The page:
Some Gentleman Cannot Choose Their Battles
During the recent cessation of my responsibilities with The Modern Gentleman, I had the opportunity to travel a bit through Europe. I had some adventures there, for certain. But there is one that sticks out in my mind more than the rest, at the moment.
During an overnight layover in Italy, I was forced to find accommodations within an airport. I wasn’t upset by this arrangement as I am as parsimonious as I am capable of sleeping in most conditions. During the early evening hours I visited one of the cafes in the airport. I thought I might reconnoiter for a place to sleep and enjoy a restorative. One of the delightful facts about Europe is wine is ubiquitous and cheap—cheaper than soft drinks in fact. I purchased a demi bottle of wine and a light sandwich and settled in for a for an extended repast. After all, I had nowhere else to go.
Airports are interesting places to engage people in conversation because the people there invariably have stories to tell. I sat next to two Australians who had established a small encampment at one of the larger tables. They had loads of luggage and various electronics that cascaded cables in all directions. They had missed their flight and were condemned to the same fate of accommodations as myself. They were nevertheless quite cheery and eager to share anecdotes from their adventures. I sipped my wine and nibbled my sandwich as they shared storied they gathered from all over Europe.
Meanwhile, on the other side of the cafe, a man—slightly unkempt and rather overzealous in his body language—was speaking loudly at someone. I looked over to see whoever had riled him, but there was nobody there. No one with whom he spoke directly, anyway. He grimaced and growled at something that must have been a figment or apparition.
With no one actually there to fight, I figured, how far could this escalate?, and went back to my sandwich, wine, and conversation.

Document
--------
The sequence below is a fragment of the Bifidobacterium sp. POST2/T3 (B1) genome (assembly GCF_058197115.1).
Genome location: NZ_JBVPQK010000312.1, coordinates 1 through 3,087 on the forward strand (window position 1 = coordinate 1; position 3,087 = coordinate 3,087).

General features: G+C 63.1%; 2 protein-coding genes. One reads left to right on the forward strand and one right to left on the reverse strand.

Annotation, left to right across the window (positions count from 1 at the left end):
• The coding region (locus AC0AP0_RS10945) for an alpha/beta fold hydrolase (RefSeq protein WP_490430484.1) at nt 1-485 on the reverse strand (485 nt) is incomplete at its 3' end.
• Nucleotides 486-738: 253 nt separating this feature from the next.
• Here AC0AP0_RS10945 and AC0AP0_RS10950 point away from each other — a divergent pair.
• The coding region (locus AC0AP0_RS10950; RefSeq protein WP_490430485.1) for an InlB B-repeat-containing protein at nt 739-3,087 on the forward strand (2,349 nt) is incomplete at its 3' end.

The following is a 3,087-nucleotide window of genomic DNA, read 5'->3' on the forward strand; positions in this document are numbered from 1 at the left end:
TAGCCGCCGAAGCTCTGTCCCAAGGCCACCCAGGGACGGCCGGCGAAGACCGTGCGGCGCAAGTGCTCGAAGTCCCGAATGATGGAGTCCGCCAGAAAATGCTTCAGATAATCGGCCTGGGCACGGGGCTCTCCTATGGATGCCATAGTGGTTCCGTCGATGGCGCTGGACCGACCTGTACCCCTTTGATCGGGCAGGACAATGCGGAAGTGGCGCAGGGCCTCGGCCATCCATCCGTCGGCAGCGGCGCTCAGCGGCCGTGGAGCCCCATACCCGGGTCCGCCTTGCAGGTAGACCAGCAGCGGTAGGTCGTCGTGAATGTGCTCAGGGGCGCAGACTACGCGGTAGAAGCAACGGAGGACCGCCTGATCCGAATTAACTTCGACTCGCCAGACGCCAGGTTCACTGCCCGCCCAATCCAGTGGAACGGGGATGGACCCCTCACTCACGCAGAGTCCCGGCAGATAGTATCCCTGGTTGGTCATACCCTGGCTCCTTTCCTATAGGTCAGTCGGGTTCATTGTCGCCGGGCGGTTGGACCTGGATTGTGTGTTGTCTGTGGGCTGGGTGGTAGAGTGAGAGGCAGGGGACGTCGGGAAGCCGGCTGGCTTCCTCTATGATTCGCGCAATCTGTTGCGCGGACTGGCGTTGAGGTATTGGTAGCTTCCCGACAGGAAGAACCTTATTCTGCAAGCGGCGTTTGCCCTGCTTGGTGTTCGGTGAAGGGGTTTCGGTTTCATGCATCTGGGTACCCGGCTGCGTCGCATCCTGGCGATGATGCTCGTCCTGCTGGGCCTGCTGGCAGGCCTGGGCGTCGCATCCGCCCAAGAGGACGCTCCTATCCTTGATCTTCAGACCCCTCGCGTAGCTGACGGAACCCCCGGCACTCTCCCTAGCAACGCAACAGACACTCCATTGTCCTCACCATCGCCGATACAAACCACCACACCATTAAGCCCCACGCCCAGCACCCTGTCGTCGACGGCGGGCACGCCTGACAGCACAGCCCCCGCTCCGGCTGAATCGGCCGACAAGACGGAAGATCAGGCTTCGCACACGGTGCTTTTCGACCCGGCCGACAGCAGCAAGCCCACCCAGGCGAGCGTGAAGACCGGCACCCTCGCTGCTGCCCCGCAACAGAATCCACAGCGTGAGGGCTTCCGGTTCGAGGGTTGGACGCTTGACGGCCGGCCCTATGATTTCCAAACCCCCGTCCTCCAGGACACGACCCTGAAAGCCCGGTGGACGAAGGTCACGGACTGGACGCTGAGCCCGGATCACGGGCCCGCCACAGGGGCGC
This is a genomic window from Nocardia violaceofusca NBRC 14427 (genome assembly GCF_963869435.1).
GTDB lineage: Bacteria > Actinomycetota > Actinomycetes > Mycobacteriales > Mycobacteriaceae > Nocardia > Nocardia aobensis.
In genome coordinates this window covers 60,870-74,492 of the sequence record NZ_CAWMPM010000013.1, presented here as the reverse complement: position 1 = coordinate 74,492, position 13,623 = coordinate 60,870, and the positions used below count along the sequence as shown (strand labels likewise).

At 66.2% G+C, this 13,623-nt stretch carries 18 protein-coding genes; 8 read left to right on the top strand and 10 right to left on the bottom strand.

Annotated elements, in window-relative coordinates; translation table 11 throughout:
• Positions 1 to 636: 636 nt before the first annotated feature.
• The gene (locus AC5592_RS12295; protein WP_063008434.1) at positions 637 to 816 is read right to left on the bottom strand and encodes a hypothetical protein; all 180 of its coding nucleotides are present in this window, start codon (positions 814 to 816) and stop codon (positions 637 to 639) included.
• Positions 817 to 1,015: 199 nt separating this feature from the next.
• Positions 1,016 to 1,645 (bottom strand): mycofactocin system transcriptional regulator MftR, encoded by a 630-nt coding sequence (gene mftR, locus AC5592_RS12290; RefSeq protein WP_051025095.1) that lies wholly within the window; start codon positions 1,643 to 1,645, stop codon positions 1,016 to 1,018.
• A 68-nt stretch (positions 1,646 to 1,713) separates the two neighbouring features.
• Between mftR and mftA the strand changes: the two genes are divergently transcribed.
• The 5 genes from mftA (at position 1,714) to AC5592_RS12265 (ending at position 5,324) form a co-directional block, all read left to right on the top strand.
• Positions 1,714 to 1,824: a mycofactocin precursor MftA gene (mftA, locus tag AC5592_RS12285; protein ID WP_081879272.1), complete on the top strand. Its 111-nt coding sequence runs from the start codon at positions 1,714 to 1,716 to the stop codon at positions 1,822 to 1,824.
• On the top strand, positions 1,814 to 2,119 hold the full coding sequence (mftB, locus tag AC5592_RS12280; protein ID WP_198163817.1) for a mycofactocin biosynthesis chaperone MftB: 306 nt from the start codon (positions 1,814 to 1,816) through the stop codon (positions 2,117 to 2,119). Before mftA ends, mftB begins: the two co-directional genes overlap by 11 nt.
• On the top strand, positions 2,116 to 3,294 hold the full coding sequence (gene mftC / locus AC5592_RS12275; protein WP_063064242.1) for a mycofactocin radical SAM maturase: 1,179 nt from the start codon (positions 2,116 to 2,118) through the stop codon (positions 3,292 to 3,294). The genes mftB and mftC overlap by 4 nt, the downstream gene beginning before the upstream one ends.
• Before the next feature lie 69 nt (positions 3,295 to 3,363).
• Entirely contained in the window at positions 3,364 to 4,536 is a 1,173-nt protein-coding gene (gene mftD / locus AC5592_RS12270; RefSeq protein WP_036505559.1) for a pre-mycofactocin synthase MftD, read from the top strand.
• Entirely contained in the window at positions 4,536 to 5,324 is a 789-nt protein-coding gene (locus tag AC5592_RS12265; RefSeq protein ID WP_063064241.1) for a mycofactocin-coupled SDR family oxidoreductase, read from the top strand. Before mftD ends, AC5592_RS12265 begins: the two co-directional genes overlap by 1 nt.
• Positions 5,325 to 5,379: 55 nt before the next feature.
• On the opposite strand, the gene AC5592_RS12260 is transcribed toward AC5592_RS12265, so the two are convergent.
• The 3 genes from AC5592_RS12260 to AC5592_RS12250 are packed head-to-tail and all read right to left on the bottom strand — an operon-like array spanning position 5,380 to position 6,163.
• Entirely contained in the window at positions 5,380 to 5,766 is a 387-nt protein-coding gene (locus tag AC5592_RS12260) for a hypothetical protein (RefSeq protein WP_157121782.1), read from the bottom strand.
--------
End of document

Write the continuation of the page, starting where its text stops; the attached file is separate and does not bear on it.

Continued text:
I listened to stories about these two gentleman and their achievements in adventure and found that, as ever, I was impressed by Australians–in general–on two accounts. First, their apparent love of travel, as they seem to be everywhere. Also, their exceptionally mannered, yet outgoing persona. I can envision myself lost in the deepest canyons of an uncharted desert and out from behind a rock pops an Australian—Here mate, I have an extra map and a water bottle. Take ’em, they’re yours. Cheers!
As time passed, the man at the other end of the cafe became more agitated, unfortunately. He began to point and shake his fist, and though it was directed at nobody specifically in the cafe, people began to pick up their belongings and leave. The staff had already shuttered the meal counters and left the cafe, so there was no one there who was technically obligated to step in. One by one people walked out and—social diffusion being what it is—eventually the cafe cleared almost entirely. All except for the Aussies and myself. But eventually the irate man’s tirade became too much of a distraction for them, and so they too packed up to leave. Good luck with him, they said ironically. I replied that I hoped that he wasn’t talking to me. In fact I had no idea what he was saying, as it was, of course, in Italian.
As I sat there alone, I could see that there was a battle raging at the other side of the cafe. The man seemed to be fighting battalions of enemies and he shouted and waved his arms to hold back the throngs only he could see. The ferocity of his fight became too much for even me, and I re-corked my bottle of wine, picked up my belongings, and moved to the door. His back was to me, and I thought that I would pass unnoticed, as compared to whatever scenes of struggle that lay before him. But as I neared him and the exit, he stopped his war-whoops and turned quietly to me. He smiled serenely and genuinely. He spoke in perfect, accented English, a-uh good-uh night to you, sir.
I was dumbfounded, and for a moment stood without a sound. Finally, I muttered simply, good night to you also.
The smile on his face changed, and with sad eyes he replied, thank-uh you, but I-uh never sleep through-uh the night anymore,and shrugged defeatedly. He turned back to face his foes and I left.
Later that evening I sat in a chair in another part of the airport, sipping my wine and thinking about those words of his that haunt me still. I thought about him facing that enemy only he could see. He must have felt very alone. I sat there, steeped in the bravery that red wine seems always to bolster a bit and wished I could join him in his fight. Allies, I am sure, are difficult to come by for him. Even Don Quixote had Sancho Panza.